"The contemplation of the great mystery of the Incarnation has drawn all Christian nations to venerate her from whom came the first beginnings of our redemption. But we English, being the servants of her special inheritance and her own dowry, as we are commonly called, ought to surpass others in the fervour of our praises and devotions"

Thomas Arundel, Archbishop of Canterbury writing early to his suffragens in 1400.

Tuesday 24 March 2020

Medieval Life - Fact and Fiction

Here is another post about medieval life which challenges popular myths about the past which may inform - though I assume regular readers are aware of not a few of these falsehoods - and may even entertain during this time of personal seclusion. The link is:


More on Medieval Hygiene 

Following my recent post on medieval hygiene, such being the nature of things, I promptly came upon a similar post with a similar revisionist stance to correct modern misapprehensions, and similar intrusive and irritating advertisements. It can be viewed at the following link:


Unfortunately due to the present situation I do not have access to more sophisticated computer technologies that will allow me to post live links such as is needed here, or photographs. When - whenever that may be - the situation improves I will edit the post accordingly. Until then copy, paste and hopefully appreciate the link!

1208 Revisited

Some people have already commented that the closure of churches and the cessation of celebrations of the Mass or other liturgies is the first such formal suspension by the episcopate since Pope Innocent III imposed his Interdict in 1208. Today a priest friend shared with me this post from the Magna Carta Project  blog six years ago that gives a good account of the episode. Interestingly it commenced on March 23rd, just where we are now and it seems particularly apposite to post a link to it now at: http://magnacartaresearch.blogspot.com/2014/03/23-march-1208-interdict-is-laid-on.html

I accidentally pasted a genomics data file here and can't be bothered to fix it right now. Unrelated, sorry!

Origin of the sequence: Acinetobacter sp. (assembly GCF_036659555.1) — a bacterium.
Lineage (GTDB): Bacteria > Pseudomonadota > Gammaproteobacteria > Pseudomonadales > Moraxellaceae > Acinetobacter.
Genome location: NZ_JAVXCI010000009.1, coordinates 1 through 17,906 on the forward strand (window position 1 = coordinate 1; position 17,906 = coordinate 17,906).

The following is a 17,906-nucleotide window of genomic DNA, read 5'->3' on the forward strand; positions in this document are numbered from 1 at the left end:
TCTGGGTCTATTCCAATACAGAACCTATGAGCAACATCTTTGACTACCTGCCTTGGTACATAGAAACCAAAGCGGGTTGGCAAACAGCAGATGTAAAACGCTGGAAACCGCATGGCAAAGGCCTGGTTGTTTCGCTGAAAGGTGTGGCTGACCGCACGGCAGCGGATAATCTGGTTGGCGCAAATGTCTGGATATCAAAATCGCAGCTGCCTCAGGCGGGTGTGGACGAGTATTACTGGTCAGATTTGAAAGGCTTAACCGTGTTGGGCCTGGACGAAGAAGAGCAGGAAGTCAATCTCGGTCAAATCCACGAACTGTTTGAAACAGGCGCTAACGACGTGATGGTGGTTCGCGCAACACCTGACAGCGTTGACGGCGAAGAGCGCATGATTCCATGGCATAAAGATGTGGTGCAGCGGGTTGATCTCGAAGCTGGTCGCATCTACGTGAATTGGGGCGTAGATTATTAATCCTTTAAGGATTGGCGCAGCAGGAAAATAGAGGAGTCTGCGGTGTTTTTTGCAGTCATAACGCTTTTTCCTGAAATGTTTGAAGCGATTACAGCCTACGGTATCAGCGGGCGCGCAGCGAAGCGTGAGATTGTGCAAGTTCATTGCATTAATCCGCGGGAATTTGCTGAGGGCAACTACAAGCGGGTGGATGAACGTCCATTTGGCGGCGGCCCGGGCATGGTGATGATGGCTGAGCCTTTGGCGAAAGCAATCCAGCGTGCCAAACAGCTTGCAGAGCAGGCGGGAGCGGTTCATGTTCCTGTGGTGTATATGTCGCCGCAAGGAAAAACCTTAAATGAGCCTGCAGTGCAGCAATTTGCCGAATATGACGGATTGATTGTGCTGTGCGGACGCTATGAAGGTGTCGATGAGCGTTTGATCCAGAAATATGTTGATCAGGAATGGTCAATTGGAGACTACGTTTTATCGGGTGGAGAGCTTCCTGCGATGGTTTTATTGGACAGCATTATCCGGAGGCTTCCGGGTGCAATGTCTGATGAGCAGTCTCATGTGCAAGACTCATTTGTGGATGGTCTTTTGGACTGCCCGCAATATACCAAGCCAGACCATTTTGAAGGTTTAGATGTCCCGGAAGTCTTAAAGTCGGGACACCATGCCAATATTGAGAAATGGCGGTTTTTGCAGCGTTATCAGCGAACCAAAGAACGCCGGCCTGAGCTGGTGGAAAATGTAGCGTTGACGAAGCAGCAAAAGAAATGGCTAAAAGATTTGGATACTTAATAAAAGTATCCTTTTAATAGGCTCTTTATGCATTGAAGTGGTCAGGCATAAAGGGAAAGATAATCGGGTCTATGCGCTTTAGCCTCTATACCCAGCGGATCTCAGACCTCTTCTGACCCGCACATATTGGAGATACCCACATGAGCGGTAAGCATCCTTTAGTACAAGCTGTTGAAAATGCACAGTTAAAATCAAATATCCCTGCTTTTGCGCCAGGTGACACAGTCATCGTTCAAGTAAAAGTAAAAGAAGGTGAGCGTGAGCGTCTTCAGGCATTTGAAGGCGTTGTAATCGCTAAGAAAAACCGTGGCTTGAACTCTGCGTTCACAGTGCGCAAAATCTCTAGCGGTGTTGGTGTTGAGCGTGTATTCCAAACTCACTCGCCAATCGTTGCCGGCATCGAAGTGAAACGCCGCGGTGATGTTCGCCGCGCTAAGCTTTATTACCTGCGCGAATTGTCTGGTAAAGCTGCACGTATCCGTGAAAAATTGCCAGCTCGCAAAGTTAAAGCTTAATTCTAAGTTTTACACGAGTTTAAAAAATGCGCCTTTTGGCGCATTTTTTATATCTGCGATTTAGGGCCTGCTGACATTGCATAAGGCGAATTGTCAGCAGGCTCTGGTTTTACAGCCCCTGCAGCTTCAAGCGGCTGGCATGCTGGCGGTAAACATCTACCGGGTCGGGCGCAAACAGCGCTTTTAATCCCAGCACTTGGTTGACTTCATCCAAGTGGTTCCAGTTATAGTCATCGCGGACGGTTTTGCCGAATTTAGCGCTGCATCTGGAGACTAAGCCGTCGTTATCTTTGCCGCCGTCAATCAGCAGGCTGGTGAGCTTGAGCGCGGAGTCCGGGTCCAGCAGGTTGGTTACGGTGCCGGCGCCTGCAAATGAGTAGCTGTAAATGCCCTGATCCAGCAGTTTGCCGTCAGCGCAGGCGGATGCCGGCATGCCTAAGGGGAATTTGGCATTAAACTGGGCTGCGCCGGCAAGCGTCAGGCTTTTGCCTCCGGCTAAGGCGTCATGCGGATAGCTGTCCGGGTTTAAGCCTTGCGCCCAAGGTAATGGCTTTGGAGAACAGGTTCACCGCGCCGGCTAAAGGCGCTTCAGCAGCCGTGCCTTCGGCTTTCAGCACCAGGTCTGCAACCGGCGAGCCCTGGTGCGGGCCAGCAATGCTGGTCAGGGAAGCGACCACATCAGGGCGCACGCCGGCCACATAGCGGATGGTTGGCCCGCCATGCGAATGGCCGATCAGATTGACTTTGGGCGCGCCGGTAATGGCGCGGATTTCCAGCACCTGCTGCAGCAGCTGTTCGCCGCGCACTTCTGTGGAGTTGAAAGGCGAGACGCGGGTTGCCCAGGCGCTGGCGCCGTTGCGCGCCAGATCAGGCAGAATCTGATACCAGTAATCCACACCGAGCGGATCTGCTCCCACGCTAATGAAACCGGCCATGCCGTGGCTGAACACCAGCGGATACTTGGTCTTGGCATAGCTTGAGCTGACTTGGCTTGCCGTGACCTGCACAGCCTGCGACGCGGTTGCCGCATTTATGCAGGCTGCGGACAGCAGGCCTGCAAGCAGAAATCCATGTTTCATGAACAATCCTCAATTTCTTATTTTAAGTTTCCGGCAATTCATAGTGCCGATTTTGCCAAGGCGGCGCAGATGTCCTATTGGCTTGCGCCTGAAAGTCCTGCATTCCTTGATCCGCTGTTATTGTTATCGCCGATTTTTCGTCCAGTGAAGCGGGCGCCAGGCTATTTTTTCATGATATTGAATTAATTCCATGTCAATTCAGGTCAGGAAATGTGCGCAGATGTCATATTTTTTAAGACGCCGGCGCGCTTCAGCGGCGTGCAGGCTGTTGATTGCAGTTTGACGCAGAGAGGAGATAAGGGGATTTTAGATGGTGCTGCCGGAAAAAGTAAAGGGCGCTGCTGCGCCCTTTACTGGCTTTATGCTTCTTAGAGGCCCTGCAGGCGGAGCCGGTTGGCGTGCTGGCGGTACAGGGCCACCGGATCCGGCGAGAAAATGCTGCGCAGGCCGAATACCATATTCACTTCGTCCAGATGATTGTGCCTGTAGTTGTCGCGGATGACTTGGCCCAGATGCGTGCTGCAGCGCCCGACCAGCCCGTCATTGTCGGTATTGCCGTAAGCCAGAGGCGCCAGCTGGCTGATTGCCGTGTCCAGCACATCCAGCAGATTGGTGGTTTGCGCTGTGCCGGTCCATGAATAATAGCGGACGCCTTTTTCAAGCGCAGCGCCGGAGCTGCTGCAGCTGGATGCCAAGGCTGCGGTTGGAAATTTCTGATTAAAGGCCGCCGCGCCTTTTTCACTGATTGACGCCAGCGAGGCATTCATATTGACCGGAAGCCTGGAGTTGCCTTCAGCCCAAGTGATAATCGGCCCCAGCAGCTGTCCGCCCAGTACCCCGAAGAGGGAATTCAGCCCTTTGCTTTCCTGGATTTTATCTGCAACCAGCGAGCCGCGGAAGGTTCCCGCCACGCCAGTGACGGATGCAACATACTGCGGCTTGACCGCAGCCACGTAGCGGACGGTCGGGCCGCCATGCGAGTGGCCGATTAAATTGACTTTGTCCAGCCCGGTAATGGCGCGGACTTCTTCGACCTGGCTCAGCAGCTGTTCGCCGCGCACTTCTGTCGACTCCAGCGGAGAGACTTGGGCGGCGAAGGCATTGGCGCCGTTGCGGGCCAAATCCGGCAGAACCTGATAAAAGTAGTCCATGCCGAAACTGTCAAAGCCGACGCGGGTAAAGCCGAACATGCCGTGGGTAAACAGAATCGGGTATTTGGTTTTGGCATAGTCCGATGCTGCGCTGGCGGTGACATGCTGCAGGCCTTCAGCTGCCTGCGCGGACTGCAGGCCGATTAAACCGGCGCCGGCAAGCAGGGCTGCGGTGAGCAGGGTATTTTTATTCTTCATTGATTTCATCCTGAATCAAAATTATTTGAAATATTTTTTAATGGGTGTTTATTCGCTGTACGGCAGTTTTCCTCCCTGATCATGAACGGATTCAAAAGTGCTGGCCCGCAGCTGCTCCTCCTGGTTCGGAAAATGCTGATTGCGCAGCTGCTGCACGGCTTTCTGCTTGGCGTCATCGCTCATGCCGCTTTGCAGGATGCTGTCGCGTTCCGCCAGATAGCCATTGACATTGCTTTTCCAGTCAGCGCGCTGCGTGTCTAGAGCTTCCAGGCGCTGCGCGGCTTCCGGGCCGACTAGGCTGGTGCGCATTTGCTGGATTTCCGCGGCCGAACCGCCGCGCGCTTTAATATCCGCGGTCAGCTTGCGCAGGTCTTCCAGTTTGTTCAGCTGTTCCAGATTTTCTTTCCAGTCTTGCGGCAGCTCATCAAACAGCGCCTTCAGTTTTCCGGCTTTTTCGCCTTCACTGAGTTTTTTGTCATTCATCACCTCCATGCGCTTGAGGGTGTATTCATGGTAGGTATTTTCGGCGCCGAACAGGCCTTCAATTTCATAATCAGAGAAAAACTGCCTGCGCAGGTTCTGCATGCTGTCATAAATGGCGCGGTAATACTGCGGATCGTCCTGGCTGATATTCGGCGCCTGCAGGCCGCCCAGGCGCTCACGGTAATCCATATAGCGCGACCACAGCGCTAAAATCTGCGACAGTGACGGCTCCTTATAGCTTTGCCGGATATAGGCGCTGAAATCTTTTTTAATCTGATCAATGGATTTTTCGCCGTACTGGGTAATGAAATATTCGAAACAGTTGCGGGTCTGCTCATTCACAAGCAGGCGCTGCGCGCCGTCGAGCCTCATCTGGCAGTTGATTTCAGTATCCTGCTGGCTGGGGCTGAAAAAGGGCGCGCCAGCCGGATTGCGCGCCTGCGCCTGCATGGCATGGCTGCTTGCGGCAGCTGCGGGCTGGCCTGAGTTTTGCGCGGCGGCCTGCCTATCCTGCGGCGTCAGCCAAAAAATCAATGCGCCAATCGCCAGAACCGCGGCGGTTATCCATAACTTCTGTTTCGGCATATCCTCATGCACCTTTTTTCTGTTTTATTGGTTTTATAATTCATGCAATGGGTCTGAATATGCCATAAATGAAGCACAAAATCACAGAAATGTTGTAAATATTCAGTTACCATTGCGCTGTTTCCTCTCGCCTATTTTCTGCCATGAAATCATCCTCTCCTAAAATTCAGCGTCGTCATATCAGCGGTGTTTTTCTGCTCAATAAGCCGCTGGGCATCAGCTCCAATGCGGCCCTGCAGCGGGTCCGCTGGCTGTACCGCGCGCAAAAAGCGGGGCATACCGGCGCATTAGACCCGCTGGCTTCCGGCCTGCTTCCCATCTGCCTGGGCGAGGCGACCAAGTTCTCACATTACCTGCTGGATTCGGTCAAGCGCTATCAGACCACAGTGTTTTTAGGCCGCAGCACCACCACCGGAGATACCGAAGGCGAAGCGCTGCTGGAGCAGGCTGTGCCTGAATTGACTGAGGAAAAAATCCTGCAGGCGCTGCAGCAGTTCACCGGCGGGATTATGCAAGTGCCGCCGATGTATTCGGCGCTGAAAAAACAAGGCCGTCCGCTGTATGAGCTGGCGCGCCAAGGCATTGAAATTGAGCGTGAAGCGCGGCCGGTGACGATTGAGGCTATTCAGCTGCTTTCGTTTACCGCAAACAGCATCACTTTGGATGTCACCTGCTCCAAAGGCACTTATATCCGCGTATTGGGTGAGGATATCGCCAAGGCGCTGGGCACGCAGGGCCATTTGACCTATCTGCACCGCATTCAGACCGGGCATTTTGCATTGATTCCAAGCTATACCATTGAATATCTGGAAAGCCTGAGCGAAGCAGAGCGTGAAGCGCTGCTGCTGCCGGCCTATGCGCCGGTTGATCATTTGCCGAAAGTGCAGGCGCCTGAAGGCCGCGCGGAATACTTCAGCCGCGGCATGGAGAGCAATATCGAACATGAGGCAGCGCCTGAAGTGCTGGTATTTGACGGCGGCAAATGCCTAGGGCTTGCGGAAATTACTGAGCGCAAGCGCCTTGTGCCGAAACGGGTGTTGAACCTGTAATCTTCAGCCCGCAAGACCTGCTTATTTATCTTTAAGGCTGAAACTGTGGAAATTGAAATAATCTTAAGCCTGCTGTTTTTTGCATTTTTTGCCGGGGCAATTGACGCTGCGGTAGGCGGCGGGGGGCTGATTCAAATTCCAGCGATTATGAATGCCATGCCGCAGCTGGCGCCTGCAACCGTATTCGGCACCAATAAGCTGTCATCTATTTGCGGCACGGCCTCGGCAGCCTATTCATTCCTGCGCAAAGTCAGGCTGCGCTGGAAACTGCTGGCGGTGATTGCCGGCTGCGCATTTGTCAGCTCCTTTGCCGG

King John was relatively unperturbed and the Interdict continued until July 2nd 1214. Political events led the King to negotiate with the Papacy - an increasingly restive baronial elite and, nearly a month after the end of the Interdict, on July 27th the final collapse of his strategy in France when his nephew and ally the Emperor Otto IV was defeated at the battle of Bouvines by the forces of King Philip II.

Pope Innocent III was a resolute Pope at handing out such Interdicts and generally in  engaging in disputes with his contemporary monarchs, but, as I remember being taught years ago, they were equally adept at ignoring him and them. Pope Innocent might well have seen himself as Father of Kings and Princes but he had a very disobedient family.

One legacy of the Interdict and its resolution is the beginning of the self-governance of Oxford University. When the Papal Legate restored normal ecclesial life one thing he did was resolve the dispute between the scholars and Masters of Oxford and the townspeople: in 1208 two students, protesting their innocence, were hanged by the local authorities, accused of the murder of their landlady. The teachers and student body withdrew and found somewhere else to teach and learn, a county town called Cambridge. When many returned to Oxford after the Interdict ended to an institution for the first time led by a Chancellor of their own and with legal protection against the townspeople, others remained on the edge of the Fens and hence the establishment of another centre of academic life in Cambridge 

Sunday 22 March 2020

Medieval Hygiene 

With all the current concern about hand washing  and avoiding proximity to others I was interested to come across, by chance, an online article that looks at medieval practice. Setting aside the slightly jokey beginning and the irritating intrusion of advertisements it makes some good and balanced arguments that helps to reject the far too frequent, and unthinking, modern idea that everything was dirty, grimy, dull and crude in the period. 

Indeed I would add that for most of the western world not that much changed before 1900.

The article is "Medieval Hygiene: Practices Of The Middle Ages", and it can be viewed here: https://www.healthyway.com/content/medieval-hygiene-practices-of-the-middle-ages/

One book it cites is the truly enticing Ernest L. Sabine "Latrines and Cesspools of Mediaeval London"  I don’t think you could make that up, could you? Now is that not a Must Have book?